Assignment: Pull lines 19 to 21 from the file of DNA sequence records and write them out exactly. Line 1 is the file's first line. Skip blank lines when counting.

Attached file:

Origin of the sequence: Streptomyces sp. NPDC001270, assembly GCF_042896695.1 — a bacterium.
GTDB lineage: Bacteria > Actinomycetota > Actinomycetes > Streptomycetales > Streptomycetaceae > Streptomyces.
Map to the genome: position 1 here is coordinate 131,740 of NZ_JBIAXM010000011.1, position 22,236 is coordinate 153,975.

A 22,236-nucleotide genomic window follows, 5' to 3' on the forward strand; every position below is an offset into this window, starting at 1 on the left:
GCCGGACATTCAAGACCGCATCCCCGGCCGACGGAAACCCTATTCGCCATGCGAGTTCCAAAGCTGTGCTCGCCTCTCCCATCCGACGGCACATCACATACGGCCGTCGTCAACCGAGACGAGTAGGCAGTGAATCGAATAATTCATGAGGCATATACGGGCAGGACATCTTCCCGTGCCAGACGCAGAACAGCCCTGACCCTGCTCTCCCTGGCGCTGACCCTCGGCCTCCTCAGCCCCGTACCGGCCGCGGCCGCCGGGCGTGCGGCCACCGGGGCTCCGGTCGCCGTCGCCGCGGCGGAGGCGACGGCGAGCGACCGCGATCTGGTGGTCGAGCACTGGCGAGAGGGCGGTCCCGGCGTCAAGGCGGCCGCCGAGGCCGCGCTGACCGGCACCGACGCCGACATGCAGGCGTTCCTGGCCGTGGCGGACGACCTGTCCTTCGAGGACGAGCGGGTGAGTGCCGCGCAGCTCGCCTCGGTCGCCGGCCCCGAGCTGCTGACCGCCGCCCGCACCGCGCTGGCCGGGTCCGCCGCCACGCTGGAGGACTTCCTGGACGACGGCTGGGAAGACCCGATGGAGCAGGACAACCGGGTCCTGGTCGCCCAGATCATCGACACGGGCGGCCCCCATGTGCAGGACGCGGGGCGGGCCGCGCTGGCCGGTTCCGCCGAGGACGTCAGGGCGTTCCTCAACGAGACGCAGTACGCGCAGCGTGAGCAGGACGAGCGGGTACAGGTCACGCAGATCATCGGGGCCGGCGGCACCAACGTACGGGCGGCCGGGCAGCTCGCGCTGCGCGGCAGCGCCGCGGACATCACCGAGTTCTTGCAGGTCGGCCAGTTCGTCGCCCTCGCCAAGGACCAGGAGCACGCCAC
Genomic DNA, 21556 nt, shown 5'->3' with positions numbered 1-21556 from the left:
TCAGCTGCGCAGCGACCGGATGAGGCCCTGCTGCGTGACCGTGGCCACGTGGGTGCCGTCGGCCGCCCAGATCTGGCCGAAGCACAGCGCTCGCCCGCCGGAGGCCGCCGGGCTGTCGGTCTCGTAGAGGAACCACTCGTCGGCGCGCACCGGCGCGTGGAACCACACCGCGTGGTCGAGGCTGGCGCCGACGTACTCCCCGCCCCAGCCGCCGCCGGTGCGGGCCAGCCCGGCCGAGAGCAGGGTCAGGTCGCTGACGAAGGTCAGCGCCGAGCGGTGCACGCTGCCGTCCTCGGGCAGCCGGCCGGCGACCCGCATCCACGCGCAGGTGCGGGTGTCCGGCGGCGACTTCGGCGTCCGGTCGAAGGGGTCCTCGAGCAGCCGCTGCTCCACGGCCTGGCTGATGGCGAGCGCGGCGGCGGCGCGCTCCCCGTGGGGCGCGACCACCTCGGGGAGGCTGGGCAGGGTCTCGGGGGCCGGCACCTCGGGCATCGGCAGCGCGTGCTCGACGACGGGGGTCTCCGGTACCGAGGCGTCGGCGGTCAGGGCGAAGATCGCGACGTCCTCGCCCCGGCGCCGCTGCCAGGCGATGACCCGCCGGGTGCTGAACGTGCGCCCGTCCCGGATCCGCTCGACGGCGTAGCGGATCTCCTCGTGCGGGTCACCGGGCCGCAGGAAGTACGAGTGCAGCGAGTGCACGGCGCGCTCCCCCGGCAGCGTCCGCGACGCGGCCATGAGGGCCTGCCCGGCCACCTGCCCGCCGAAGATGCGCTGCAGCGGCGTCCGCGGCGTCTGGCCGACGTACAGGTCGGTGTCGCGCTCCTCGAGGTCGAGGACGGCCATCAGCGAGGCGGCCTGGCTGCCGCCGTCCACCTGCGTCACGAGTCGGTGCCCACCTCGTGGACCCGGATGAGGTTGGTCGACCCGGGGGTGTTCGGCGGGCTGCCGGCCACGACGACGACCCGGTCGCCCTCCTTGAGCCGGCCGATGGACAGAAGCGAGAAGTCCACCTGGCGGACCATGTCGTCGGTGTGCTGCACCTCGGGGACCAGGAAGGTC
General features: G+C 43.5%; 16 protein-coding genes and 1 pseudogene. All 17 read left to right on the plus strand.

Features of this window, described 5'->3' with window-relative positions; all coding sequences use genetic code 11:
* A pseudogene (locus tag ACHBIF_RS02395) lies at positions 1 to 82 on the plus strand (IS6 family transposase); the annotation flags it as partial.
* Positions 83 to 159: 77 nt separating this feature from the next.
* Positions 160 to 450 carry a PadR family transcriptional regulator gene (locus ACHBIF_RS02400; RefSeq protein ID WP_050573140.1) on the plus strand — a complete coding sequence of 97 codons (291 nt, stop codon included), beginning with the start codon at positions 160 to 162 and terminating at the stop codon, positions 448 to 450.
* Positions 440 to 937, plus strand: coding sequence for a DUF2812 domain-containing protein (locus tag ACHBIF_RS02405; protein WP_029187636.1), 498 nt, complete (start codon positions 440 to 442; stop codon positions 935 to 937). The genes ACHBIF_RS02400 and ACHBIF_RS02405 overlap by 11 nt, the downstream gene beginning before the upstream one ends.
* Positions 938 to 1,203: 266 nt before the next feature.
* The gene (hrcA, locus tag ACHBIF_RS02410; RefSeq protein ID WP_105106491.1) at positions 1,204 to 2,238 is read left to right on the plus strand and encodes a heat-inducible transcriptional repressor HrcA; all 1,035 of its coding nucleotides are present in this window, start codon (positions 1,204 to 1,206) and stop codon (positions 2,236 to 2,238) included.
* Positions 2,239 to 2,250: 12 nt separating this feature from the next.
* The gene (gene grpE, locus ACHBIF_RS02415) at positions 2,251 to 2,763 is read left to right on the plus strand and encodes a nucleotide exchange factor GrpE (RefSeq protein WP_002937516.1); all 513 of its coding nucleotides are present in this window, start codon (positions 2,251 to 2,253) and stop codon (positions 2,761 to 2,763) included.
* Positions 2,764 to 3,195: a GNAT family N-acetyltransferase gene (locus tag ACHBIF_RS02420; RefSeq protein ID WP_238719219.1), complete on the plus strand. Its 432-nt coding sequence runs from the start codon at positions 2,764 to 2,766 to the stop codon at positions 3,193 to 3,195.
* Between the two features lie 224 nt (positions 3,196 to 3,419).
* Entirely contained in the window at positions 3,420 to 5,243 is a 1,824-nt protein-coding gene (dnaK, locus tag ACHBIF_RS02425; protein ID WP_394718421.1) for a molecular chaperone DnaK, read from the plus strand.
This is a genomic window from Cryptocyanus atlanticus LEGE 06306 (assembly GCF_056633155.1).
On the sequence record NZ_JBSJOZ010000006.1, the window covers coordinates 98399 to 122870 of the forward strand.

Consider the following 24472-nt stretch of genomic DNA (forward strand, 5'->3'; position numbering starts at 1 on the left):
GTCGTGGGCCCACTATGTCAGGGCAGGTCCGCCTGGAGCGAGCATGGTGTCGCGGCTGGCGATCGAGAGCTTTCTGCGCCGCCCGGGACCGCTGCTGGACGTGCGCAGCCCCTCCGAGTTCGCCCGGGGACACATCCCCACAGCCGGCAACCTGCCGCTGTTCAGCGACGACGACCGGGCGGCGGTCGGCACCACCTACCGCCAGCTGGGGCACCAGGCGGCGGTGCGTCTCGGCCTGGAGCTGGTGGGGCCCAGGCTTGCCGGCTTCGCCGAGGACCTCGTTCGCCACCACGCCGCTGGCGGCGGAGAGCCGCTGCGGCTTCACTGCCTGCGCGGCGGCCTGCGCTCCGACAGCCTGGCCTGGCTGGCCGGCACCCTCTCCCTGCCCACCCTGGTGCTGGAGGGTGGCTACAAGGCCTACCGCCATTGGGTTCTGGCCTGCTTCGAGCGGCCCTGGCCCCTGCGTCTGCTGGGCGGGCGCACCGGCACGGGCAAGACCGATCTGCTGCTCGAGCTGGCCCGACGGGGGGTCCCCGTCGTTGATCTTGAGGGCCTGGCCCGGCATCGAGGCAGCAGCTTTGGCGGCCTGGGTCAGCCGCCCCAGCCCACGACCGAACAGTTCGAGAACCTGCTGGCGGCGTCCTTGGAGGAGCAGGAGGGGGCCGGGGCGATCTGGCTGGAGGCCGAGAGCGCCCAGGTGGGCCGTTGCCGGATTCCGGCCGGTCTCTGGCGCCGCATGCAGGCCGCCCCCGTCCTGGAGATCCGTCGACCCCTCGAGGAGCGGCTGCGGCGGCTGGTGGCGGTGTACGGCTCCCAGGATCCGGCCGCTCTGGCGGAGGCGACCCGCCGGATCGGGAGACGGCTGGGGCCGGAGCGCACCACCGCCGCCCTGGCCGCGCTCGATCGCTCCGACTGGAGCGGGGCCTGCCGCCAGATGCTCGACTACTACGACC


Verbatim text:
* Between the two features lie 224 nt (positions 3,196 to 3,419).
* Entirely contained in the window at positions 3,420 to 5,243 is a 1,824-nt protein-coding gene (dnaK, locus tag ACHBIF_RS02425; protein ID WP_394718421.1) for a molecular chaperone DnaK, read from the plus strand.
This is a genomic window from Cryptocyanus atlanticus LEGE 06306 (assembly GCF_056633155.1).